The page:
A few days ago I wrote that I didn’t much like Coldplay’s new X&Y recording. In fact, after the first listen, I thought that I didn’t like it at all.
Well, after a few more spins I’ve grown to like it quite a lot. There are still a few songs that I skip over, and that falsetto voice is overused, but the musicianship of it is impressive. The songs are mostly enjoyable. It’s gone from maybe a three- to a seven-out-of-10.
Which of course all comes back to piping and drumming. How many of us have heard a top band’s medley and not liked it on first listen? But after a few times with it, you start to hear new things, and you begin to look forward to certain elements. It begins to make musical sense.
Conversely, how often do we love a band’s selection on first listen, but then, after hearing it again and again get annoyed by its predictability? When contending bands trot out the same selection for three straight years it can get really irritating.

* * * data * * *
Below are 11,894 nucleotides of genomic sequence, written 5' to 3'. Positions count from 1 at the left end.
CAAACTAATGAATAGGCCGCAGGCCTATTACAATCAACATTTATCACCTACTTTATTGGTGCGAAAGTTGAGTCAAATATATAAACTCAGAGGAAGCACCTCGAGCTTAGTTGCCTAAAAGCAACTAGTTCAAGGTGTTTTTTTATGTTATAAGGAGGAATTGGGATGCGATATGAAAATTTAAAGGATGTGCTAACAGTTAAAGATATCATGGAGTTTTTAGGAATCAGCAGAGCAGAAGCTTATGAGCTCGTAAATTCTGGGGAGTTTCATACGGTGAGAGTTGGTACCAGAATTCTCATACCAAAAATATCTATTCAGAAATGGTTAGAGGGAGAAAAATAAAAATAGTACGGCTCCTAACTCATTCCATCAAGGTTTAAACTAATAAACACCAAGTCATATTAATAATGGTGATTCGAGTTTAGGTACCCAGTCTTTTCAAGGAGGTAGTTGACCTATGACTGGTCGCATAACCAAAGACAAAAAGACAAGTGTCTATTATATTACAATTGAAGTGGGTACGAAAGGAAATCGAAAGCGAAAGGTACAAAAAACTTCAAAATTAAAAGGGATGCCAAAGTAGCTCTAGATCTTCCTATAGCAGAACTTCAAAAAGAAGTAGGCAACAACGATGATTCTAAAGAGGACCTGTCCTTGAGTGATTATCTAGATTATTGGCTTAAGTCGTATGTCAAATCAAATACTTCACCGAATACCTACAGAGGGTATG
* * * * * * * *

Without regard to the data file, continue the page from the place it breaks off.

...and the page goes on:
It would make a lot of sense to give bands a way to preview their new medleys to judges. Some very fine and sophisticated pipe band selections are not fully understood or appreciated on first listen, and far too often those medleys are heard by both judges and audience at the World Pipe Band Championships for the first time. Because of the need for a positive first impression, bands strategically have to sacrifice musical sophistication for musical predictability.
Perhaps it’s a subtle rule in all art, whether it’s Coldpay’s X&Y, Picasso’s “Guernica,” or Joyce’s Ulysses: the things you don’t understand at first inevitably improve after the second, third, or fourth listen, viewing, or reading.
Predictable art is art that fizzles. Great art requires patience to be appreciated.